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Teaching self-care to counselors who work with campers with disabilities

jennafreeman_headshotGuest blogger: Jenna Freeman, a fourth-year Tikvah staff member at Camp Ramah in California. Jenna is a senior at the University of Wisconsin-Madison where she is studying rehabilitation psychology, special education, and Jewish studies.

I distinctly remember the day at camp when I sat with one of my campers outside the chadar ochel while she struggled to make it from the meal to the next activity. Something about going from the meal to the tent gave her anxiety. The way she showed it, however, was through bouts of screaming, crying, and some not-so-kind words. We sat for what felt like centuries in the same spot. I tried everything to cajole her from her perch, but nothing I tried worked. I felt increasingly defeated as the minutes ticked by without any resolution. My supervisor ended up coming around the corner and said, “Jenna, tap out.” To “tap out” means to take a break or let someone else tackle the problem. This was a crucial moment in my development as a counselor in Tikvah [one of the Ramah programs for campers with disabilities]. It was when I started to understand the role that self-care plays in my job as a counselor to children with special needs.

In the Tikvah world, we want to feel invincible. We want to constantly stand at our campers’ sides and give them the best summer of their lives. We struggle to leave camp on our days off because we don’t want to miss a crucial moment—a new word spoken from a generally nonverbal camper or a memorable song at the annual overnight talent show. But this kind of dedication can often leave counselors drained.

In the caring professions, this kind of exhaustion is viewed as practically inevitable. We spend most of the day serving and thinking about someone else and their needs that we often forget to think about ourselves in the process. This can lead to burnout.

This brings me back to that day at camp when I sat defeated outside the chadar. I felt frustrated that it was not me who calmed my chanicha down—that I was not the one that got through to her. I later learned that it had nothing to do with me. For whatever reason, that camper needed to see a different face, hear a different voice, or see a different environment. The best thing I could do in that situation was to take a step back and give myself a break.

After that moment outside the chadar, I decided to focus a lot on using the tools I learned about how to care for myself and for others and pass them onto other madrichim and staff members. At the National Ramah Spring Leadership Training Conference last month, I attended training for staff members in the field of special needs camping, where I had the opportunity to lead a session about how to create a healthy lifestyle as a counselor in the care field. We discussed how important it is to ask for help from your team members and “tap out” when you need to.


Ramah California staff members gather at the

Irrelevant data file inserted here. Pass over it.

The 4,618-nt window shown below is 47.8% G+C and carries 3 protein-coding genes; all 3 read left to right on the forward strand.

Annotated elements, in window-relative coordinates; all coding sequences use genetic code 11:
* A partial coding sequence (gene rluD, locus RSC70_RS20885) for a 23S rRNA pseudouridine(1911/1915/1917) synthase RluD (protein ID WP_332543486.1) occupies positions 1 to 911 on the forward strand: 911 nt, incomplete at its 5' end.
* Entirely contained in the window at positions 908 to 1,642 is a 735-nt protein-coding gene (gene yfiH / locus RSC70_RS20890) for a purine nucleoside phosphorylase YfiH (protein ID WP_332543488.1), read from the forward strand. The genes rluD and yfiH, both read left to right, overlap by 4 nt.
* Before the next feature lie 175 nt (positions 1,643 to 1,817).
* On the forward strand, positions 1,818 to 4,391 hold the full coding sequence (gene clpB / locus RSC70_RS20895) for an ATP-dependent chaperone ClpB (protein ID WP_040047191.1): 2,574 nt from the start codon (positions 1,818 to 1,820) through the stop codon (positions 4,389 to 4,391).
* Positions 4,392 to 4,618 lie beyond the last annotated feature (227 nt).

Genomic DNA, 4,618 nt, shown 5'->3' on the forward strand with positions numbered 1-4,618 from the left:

2014 Spring Leadership Training Conference at Ramah Darom

We also discussed some other ways that we can look after our own mental, physical, and emotional health needs, such as having a buddy at camp who will help remind you of your personal goals or finding a safe quiet space at camp to release your energies or rest.

At the end of the session, we took some personal time to create our very own health plans for the summer. Each participant had a chance to reflect on goals they have for the upcoming summer, whether in the categories of mental, physical, or emotional wellness. Additionally, they were asked to think of some outlets, people, or places they could go at camp when they felt signs of tiredness or exhaustion. Through collaboration, we came up with some simple ideas such as taking a Shabbat nap, speaking to someone they trust at camp, or doing some sort of physical activity. Overall, these plans will help the counselors better care for themselves and, as a result, their campers, during the upcoming summer. It’s important to note, however, that taking care of yourself is a virtue in and of itself, not merely a means to an end. It is something we must do whether we are in the Tikvah world, at school, at a job, or traveling.

It was really inspiring to learn with these dedicated caregivers who work so hard to provide their campers with an incredible summer. Though the needs of the campers may be significant, the counselors have needs too. It’s crucial that theirs are not forgotten.

Training for the National Ramah Tikvah Network is supported by the Neshamot Fund of UJA-Federation of New York and the 2013 Ramah Israel Bike Ride and Hiking Trip. Additional funding from the Ruderman Family Foundation will facilitate planning and discussion around new developments in vocational education programs that will take place at four Ramah camps this summer.

Leave a comment


  1. Stacie Funk

     /  June 12, 2014

    Great article Jenna!!
    Just showed Jonah your picture and asked him if he knew who it was.
    Big smile and said Jenna!!! 💜💜

  2. Cheryl Hersh

     /  June 12, 2014

    Hi Jenna! This is such a beautiful, well-written article. Good advice for all and nice to see how well you are doing- no surprise there!


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